It all comes down to the fact that we all have very limited resources. It doesn’t matter how big or small the company is, there is a limit. That limit can be in the form of cash, time and top talent that are fundamental to turn any opportunity into a successful achievement.
Being strategic starts with the base understanding that how do we maximize the benefit, the payoff and the return on those limited resources. The vision, the goal and the target you’re trying to achieve also about how you leverage those scarce resources in the shortest amount of time with the least amount of effort and at the same time with the highest level of certainty.
What often gets in the way of people is that they’re being opportunistic in trying too many things. They’re going to try 10 different things as opposed to one because they believe that somehow it would be a better approach. The truth is, they’ll fail at all then, and they would have done much better focusing on just one only.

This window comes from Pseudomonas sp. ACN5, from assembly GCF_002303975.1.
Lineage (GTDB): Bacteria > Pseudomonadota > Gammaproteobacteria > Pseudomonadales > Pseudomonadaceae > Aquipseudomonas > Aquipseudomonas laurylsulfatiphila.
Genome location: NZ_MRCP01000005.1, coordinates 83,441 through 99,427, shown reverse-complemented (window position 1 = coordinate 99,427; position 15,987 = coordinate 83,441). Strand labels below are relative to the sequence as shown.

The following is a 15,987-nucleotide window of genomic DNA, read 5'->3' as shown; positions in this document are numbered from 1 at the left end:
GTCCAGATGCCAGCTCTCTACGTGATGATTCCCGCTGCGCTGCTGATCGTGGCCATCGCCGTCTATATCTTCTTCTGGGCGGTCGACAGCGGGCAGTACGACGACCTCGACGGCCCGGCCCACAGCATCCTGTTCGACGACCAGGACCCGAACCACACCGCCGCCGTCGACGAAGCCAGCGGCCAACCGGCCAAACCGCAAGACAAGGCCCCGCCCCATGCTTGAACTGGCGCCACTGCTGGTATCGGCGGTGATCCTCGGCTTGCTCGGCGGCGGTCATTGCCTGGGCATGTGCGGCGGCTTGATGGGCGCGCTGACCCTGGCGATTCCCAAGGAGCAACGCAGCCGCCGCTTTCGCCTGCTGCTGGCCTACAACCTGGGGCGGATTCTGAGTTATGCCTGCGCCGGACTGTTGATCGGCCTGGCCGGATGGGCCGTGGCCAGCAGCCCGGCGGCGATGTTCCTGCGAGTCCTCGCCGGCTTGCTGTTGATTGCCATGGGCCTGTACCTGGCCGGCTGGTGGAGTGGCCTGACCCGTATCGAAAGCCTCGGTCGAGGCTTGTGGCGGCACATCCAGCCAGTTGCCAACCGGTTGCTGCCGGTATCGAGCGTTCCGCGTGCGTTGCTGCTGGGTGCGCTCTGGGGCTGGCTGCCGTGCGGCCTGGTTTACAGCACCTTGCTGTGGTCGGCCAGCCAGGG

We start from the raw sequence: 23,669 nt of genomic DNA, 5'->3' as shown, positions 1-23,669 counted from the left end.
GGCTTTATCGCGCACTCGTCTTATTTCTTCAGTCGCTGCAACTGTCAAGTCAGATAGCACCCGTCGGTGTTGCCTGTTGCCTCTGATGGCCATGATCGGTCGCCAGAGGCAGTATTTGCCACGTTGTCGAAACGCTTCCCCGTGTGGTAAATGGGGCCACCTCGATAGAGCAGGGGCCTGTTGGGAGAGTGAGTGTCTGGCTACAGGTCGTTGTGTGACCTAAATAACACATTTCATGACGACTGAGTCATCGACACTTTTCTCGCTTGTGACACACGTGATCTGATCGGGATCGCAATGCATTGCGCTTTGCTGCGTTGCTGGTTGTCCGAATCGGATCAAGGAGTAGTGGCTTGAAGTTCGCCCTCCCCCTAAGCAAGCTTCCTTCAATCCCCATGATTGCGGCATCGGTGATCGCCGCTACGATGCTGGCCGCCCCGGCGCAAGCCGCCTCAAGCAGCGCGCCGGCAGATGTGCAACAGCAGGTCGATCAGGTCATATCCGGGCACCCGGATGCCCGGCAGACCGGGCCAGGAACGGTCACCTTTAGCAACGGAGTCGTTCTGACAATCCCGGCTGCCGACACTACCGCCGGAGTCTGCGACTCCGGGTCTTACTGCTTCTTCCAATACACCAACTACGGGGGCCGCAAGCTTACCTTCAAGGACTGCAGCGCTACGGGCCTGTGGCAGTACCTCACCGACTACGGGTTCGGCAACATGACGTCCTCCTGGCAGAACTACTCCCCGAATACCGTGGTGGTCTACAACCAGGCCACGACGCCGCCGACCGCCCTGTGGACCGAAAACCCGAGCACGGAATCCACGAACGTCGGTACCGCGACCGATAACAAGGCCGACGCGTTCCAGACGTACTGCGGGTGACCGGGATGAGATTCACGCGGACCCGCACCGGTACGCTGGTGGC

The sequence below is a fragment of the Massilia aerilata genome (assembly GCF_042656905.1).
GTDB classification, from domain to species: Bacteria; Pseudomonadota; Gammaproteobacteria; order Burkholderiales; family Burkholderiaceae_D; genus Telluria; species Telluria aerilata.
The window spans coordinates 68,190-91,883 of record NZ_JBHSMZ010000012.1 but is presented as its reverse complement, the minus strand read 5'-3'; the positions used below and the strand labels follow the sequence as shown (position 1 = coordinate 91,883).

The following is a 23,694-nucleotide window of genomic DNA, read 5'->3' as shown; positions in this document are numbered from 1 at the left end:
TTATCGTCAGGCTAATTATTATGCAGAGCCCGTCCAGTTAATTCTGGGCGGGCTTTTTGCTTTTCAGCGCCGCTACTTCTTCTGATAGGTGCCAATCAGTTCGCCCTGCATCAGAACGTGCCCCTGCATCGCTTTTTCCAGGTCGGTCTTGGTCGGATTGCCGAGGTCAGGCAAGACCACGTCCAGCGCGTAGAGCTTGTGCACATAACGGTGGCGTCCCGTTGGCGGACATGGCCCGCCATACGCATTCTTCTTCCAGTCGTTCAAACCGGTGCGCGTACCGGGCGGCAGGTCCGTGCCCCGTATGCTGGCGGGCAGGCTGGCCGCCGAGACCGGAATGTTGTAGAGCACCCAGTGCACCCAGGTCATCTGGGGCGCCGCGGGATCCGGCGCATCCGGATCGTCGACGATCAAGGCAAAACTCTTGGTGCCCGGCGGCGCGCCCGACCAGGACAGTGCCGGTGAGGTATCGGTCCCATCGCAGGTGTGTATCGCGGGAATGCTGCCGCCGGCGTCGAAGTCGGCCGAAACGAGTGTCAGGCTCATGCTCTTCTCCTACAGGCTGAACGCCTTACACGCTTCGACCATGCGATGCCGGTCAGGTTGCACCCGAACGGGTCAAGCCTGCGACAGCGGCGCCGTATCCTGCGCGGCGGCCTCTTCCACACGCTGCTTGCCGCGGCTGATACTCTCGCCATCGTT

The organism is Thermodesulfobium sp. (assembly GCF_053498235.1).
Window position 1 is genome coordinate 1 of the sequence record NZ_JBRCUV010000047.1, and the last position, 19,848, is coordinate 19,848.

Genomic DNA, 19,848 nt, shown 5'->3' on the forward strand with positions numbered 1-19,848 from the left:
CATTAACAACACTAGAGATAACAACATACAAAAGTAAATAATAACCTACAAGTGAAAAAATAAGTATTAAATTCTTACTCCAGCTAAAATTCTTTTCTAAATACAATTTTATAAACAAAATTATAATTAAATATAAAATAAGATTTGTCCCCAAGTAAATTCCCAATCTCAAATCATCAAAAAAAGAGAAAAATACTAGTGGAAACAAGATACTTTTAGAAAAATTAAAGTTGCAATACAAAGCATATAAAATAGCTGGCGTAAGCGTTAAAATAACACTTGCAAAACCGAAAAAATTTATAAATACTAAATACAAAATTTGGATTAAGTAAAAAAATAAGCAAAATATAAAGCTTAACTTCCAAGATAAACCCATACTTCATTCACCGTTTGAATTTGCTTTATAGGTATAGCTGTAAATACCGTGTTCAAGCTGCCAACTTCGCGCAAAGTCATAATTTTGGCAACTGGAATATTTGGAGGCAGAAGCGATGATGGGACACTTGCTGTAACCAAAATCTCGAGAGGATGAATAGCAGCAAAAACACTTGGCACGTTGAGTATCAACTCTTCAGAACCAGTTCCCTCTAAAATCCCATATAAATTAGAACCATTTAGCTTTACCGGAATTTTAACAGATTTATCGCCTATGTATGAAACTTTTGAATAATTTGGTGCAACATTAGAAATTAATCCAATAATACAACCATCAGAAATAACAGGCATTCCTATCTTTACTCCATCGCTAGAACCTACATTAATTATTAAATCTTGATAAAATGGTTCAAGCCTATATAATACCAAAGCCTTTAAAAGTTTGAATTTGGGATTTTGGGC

If they’d had a higher level of commitment, they’d get it done faster and less overwhelmed and overloaded. When people are hyper-opportunistic, they’re totally focused on payoff and they haven’t even considered that there is a trade-off. The least number of things that we need to do to get to that final result, leads to a much more focused, much more strategic approach.
If someone is trying to do all the different swimming strokes at the same time he or she will probably drown. You have to pick an approach, pick a style. You have to stick with that style long enough to get feedback to judge if it’s working or not. You don’t have to stay with that forever. But you have to commit to it now, and you have to commit to it long enough to see whether the results are what you hoped for.